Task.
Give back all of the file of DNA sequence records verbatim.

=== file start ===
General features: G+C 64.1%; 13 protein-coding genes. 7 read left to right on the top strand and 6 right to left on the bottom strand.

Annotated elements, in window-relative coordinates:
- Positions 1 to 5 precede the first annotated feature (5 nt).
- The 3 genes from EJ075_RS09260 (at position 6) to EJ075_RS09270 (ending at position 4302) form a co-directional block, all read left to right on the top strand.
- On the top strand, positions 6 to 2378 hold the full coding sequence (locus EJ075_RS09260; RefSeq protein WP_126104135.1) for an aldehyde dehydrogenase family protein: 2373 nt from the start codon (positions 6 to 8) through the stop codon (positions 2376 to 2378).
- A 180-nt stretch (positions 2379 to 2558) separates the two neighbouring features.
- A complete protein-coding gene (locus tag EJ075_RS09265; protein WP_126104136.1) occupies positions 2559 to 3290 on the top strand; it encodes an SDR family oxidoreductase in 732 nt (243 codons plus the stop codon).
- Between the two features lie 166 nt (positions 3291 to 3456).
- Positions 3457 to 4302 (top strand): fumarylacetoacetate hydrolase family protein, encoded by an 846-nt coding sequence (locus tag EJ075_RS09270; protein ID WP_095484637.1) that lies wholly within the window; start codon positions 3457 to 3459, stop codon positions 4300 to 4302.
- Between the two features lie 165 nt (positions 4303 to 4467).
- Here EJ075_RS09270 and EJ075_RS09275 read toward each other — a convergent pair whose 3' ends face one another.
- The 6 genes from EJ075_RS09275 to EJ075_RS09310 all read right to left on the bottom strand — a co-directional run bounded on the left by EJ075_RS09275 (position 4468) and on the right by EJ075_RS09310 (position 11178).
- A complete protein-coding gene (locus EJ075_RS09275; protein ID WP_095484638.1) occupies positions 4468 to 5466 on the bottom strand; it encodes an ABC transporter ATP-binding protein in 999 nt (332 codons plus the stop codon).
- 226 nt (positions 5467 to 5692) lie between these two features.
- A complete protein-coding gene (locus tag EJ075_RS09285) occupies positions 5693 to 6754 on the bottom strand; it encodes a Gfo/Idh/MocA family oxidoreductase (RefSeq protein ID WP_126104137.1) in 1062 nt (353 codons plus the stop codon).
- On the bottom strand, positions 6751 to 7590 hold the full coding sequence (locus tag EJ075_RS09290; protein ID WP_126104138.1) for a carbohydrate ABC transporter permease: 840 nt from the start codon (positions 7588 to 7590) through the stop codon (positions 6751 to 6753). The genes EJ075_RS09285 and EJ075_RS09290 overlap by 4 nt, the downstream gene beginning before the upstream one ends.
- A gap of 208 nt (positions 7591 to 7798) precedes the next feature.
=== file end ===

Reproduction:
General features: G+C 64.1%; 13 protein-coding genes. 7 read left to right on the top strand and 6 right to left on the bottom strand.

Annotated elements, in window-relative coordinates:
- Positions 1 to 5 precede the first annotated feature (5 nt).
- The 3 genes from EJ075_RS09260 (at position 6) to EJ075_RS09270 (ending at position 4302) form a co-directional block, all read left to right on the top strand.
- On the top strand, positions 6 to 2378 hold the full coding sequence (locus EJ075_RS09260; RefSeq protein WP_126104135.1) for an aldehyde dehydrogenase family protein: 2373 nt from the start codon (positions 6 to 8) through the stop codon (positions 2376 to 2378).
- A 180-nt stretch (positions 2379 to 2558) separates the two neighbouring features.
- A complete protein-coding gene (locus tag EJ075_RS09265; protein WP_126104136.1) occupies positions 2559 to 3290 on the top strand; it encodes an SDR family oxidoreductase in 732 nt (243 codons plus the stop codon).
- Between the two features lie 166 nt (positions 3291 to 3456).
- Positions 3457 to 4302 (top strand): fumarylacetoacetate hydrolase family protein, encoded by an 846-nt coding sequence (locus tag EJ075_RS09270; protein ID WP_095484637.1) that lies wholly within the window; start codon positions 3457 to 3459, stop codon positions 4300 to 4302.
- Between the two features lie 165 nt (positions 4303 to 4467).
- Here EJ075_RS09270 and EJ075_RS09275 read toward each other — a convergent pair whose 3' ends face one another.
- The 6 genes from EJ075_RS09275 to EJ075_RS09310 all read right to left on the bottom strand — a co-directional run bounded on the left by EJ075_RS09275 (position 4468) and on the right by EJ075_RS09310 (position 11178).
- A complete protein-coding gene (locus EJ075_RS09275; protein ID WP_095484638.1) occupies positions 4468 to 5466 on the bottom strand; it encodes an ABC transporter ATP-binding protein in 999 nt (332 codons plus the stop codon).
- 226 nt (positions 5467 to 5692) lie between these two features.
- A complete protein-coding gene (locus tag EJ075_RS09285) occupies positions 5693 to 6754 on the bottom strand; it encodes a Gfo/Idh/MocA family oxidoreductase (RefSeq protein ID WP_126104137.1) in 1062 nt (353 codons plus the stop codon).
- On the bottom strand, positions 6751 to 7590 hold the full coding sequence (locus tag EJ075_RS09290; protein ID WP_126104138.1) for a carbohydrate ABC transporter permease: 840 nt from the start codon (positions 7588 to 7590) through the stop codon (positions 6751 to 6753). The genes EJ075_RS09285 and EJ075_RS09290 overlap by 4 nt, the downstream gene beginning before the upstream one ends.
- A gap of 208 nt (positions 7591 to 7798) precedes the next feature.